Moving into a new home is an emotional time. After being squashed into a place that was ‘just what you can afford’ for so long, now you have space and permission to do what you like and really make it your own. Once things are unpacked, the pictures hung and your new neighbourhood explored, it’s not uncommon to start to feel like something is missing. Maybe it doesn’t feel quite as much like ‘home’ as you were expecting, or maybe you are ready to take the next step and care for someone else now. A new baby may be too much of a commitment, but a pet can be ‘just the right amount of life changing’ as a transitionary step to actual parenthood.
There are plenty of options for pets for beginners - from goldfish and terrapins to cats and guinea pigs. Nothing says home though as much as an adorable puppy dog racing to the door to meet you each day. Dogs offer unconditional love and companionship and are known for being instinctive to human emotions, so can be a great support and company, especially if you live alone. There are plenty of breeds to choose from to suit whatever size home you have – even those with limited outdoor space. Some aspects of your lifestyle will change however as a puppy needs to be trained and supported until it grows into its new family and environment. The rewards are well worth the investment, however, and as long as you keep these 5 tips in mind, the two of you will be well into the happily-ever-after stage before you know it.
1. Safety first
Many of the strategies parents use to childproof their home come in handy with puppies too. Before the puppy moves in, go through every room in the house and deal with any things that might present a safety risk. All cords should be well out of reach or firmly secured in chew proof tubing. Doors and cupboards that may be easily accessible should have childproof latches attached and everyone in the house trained to keep the toilet lid down (or just latch it). Blocking off areas you don’t want them to go into can be useful too – rather than dealing with the mess just don’t give them access. Child safety gates work fine here.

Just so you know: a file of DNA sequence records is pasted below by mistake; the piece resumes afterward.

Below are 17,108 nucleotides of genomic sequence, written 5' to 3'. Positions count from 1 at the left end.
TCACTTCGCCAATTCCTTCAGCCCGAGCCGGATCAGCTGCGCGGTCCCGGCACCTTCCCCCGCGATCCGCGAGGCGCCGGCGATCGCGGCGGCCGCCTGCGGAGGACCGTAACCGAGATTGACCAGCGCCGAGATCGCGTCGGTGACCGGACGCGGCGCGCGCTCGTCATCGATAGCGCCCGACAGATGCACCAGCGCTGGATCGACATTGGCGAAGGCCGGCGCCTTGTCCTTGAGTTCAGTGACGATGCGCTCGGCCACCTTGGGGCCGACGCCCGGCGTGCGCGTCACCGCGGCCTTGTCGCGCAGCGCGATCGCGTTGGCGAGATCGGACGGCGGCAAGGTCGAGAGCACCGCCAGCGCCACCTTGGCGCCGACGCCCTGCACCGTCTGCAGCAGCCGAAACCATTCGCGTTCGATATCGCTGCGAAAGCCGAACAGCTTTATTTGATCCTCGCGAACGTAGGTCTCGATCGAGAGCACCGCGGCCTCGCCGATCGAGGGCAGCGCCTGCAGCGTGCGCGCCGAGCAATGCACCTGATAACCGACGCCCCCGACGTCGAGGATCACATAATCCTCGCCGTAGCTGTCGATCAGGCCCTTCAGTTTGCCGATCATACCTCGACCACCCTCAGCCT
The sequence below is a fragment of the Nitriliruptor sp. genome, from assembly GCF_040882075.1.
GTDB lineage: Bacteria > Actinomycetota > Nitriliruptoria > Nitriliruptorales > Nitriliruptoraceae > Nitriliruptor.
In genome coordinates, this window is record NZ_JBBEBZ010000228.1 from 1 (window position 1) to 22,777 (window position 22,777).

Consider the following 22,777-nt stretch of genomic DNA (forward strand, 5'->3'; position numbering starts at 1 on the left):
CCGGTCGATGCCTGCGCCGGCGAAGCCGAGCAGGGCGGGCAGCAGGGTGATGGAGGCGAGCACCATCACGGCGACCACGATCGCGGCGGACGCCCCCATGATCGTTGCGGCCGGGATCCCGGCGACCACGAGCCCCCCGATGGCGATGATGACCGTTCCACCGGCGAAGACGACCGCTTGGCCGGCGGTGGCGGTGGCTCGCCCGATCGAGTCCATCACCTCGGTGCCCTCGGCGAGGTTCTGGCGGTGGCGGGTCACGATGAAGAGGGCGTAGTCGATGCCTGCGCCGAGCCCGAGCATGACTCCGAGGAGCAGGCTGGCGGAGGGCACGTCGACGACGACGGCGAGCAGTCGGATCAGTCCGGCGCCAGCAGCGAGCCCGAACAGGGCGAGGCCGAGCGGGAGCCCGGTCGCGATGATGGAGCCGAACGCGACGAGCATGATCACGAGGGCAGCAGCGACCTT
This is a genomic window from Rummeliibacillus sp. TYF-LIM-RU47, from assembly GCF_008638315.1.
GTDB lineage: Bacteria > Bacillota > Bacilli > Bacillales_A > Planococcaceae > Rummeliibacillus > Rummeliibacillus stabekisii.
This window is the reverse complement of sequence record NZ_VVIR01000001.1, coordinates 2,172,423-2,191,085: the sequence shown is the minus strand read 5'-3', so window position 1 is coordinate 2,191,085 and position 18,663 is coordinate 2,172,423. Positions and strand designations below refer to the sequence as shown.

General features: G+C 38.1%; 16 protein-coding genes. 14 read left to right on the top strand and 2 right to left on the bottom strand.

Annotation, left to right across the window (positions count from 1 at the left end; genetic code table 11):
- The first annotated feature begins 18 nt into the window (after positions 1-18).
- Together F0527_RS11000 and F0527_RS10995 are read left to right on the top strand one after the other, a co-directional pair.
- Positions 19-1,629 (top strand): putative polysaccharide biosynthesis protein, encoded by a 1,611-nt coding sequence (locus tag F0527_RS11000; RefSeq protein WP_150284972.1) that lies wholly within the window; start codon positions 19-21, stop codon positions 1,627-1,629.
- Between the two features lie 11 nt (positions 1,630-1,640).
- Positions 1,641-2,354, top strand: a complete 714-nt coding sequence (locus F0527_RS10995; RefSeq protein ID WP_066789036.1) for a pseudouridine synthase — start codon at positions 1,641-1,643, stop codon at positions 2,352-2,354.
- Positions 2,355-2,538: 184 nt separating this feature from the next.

2. Chew proofing
One of the ways puppies explore their new environment is by chewing through everything that stands in their way. They will also chew anything that smells like you, which in your bedroom is basically everything. From toilet rolls to Prada heels, TV remotes to chair legs – nothing is sacred and the damage can be devastating. The saying ‘the dog ate my homework’ is not a work of fiction after all. Habits such as kicking your shoes off on the floor, or draping your jacket over a chair when you get home, or leaving wardrobe doors open, should be changed immediately. Every new thing or space is a chance for them to indulge their curiosity. Keep lids on rubbish bins and wastepaper baskets, and scraps of carpet secured temporarily around furniture legs or edges will prevent them becoming pseudo chew toys. Distraction such as actual chew toys can be a great help.
3. Choke and swallow proofing